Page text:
In this context, research and innovation are of fundamental importance, as they can provide evidence to policy and decision makers that the WEFE nexus is the right approach for a more integrated, balanced and equitable means of managing resources. Any solution must also include sustainability as a key factor in a region where climate change and demographics are increasing the demand for water. Sustainability is already an essential part of all research and innovation efforts in the so-called WEFE approach.

PRIMA, sustainable innovation in the face of new challenges

PRIMA (Partnership for Research and Innovation in the Mediterranean), based in Barcelona, is a catalyst for scientific talent and stakeholders in the water sector to sustainably and efficiently innovate and optimize all water uses. It is an initiative of 19 riparian countries, 11 EU and eight non-European countries, which has already funded the work of 1,200 scientific teams. With a budget of nearly 500 million euros, coming from the contributions of its members and the EU, it finances research and innovation projects, all of which necessarily include teams from both shores of the Mediterranean. In addition to water management, PRIMA promotes innovation in agriculture and throughout the value chain of the agri-food system.

Sustain-COAST, led by the Technical University of Crete (TUC) and composed of a multidisciplinary team from six countries (Germany, Greece, Italy, Tunisia, Turkey and France), is one of our flagship projects. It seeks to contribute to improving the governance of Mediterranean water resources through a collaborative research project. It aims to explore innovative approaches to the governance of coastal aquifers among multiple water users and beneficiaries, taking into account the uncertainties arising from changing climatic conditions.  The goals are to improve the management and mitigate pollution of water resources, apply principles of good governance (equity, legitimacy, efficiency, transparency and accountability), as well as to promote decentralization, increase the participation of civil society in decision-making and foster strong public-private partnerships.

For its part, WATERMED 4.0, a project coordinated by the University of Murcia (UMU) involving five countries (Spain, Algeria, Germany, Morocco and Turkey), seeks to develop an integrated decision support system based on the Internet of Things (IoT) and Big Data. Digitization is put at the service of Mediterranean agriculture and the management of the entire water cycle thanks to a platform with open access to all stakeholders. Data will be obtained and processed not only from a technological or sanitary point of view, but from an integrated socio-economic perspective that includes reclaimed water, reuse and remote sensing communication protocols, as well as the analysis of agro-photovoltaic applications (APV) with respect to the reduction of irrigation needs.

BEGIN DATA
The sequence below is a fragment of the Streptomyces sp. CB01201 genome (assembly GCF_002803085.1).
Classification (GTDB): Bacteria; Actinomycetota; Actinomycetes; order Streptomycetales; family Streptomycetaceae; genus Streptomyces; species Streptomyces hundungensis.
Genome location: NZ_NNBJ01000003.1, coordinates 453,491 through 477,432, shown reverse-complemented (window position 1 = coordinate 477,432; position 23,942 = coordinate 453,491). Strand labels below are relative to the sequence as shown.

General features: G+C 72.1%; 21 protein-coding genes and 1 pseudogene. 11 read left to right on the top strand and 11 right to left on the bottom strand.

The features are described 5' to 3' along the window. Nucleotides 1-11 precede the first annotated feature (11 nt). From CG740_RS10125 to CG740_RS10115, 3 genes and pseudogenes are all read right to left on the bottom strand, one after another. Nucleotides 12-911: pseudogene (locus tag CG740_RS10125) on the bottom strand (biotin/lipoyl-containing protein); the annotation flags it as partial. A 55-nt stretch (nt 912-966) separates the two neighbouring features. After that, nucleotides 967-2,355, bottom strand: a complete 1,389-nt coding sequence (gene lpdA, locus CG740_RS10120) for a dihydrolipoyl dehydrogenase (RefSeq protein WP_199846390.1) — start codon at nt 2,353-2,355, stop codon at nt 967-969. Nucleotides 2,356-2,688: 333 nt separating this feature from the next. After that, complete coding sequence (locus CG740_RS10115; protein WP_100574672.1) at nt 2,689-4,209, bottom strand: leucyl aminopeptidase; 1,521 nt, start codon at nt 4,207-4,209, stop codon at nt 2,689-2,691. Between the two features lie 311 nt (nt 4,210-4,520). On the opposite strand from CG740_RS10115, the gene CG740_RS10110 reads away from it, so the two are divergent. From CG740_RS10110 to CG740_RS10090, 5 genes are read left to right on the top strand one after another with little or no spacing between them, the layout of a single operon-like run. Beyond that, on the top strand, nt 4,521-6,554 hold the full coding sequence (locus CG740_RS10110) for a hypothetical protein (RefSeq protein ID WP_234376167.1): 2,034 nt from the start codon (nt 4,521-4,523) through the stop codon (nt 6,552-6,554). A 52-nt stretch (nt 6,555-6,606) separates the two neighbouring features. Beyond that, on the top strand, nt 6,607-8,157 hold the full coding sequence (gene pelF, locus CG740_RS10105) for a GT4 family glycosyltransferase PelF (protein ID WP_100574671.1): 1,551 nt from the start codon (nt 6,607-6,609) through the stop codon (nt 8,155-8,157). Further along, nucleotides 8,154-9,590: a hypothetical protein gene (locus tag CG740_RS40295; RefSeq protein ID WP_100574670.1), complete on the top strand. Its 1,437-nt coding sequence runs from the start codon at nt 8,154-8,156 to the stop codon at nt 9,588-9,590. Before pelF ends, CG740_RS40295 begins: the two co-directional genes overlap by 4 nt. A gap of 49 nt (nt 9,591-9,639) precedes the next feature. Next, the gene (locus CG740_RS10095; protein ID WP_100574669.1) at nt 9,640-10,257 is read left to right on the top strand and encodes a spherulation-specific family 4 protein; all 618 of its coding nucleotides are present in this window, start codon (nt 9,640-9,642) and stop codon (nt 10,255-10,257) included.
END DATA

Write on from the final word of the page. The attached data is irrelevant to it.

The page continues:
However, without managing demand, technology alone does not have the capacity to turn the situation around. Technology is not the solution to the water problem. It can help, but a social debate is essential to decide how to address demand. Within agriculture, one of the major users of water, it must be understood that water is expensive, but the most expensive water there is the one that does not exist. Not having water is the most expensive thing of all. We have to put a price on water. It cannot be free because it is a precious commodity.

Water must be used as sustainably as possible; water sources from rainwater, reservoirs, aquifers and desalination plants must be combined in the most reasonable and sustainable way possible. It is necessary to think integrally and balance all water sources, ensuring that the users that require a greater quantity of the resource be taxed to be adjusted to its real value.

Undoubtedly, technology helps, but it will not, by itself, solve the water problem. We must also avoid planting unsustainable crops. Enabling more irrigation in dry countries like Spain does not seem very sustainable. Irrigation will have to be reflected in the final price of products, reflecting its cost.


For its part, water reuse is essential within the idea of a circular economy in which everything has more than one life, and it should play a very important role in alleviating the enormous pressure on water resources created by climate change, agriculture and population growth throughout the Mediterranean.

Reuse has important environmental benefits, relieves pressure on the environment generated by the discharge from treatment plants and is a reliable water supply, more so than fresh water, which can be affected by seasonal issues. However, giving new lives to water is a practice that is deployed at levels far below its potential due to a lack of awareness of its benefits, resistance among potential users and the general public, and a lack of regulations that clearly support it.

The future of the Mediterranean, and of the entire planet, depends on reaching a new consensus on water and learning to manage this resource in an intelligent and integrated manner, thus building a cohesive, participatory and sustainable society. Science can help us to understand all the interrelationships at play and help us to make the best decisions. The climate challenge is forcing us to take a new global view.

Octavi Quintana, director of PRIMA (Partnership for Research and Innovation in the Mediterranean Area).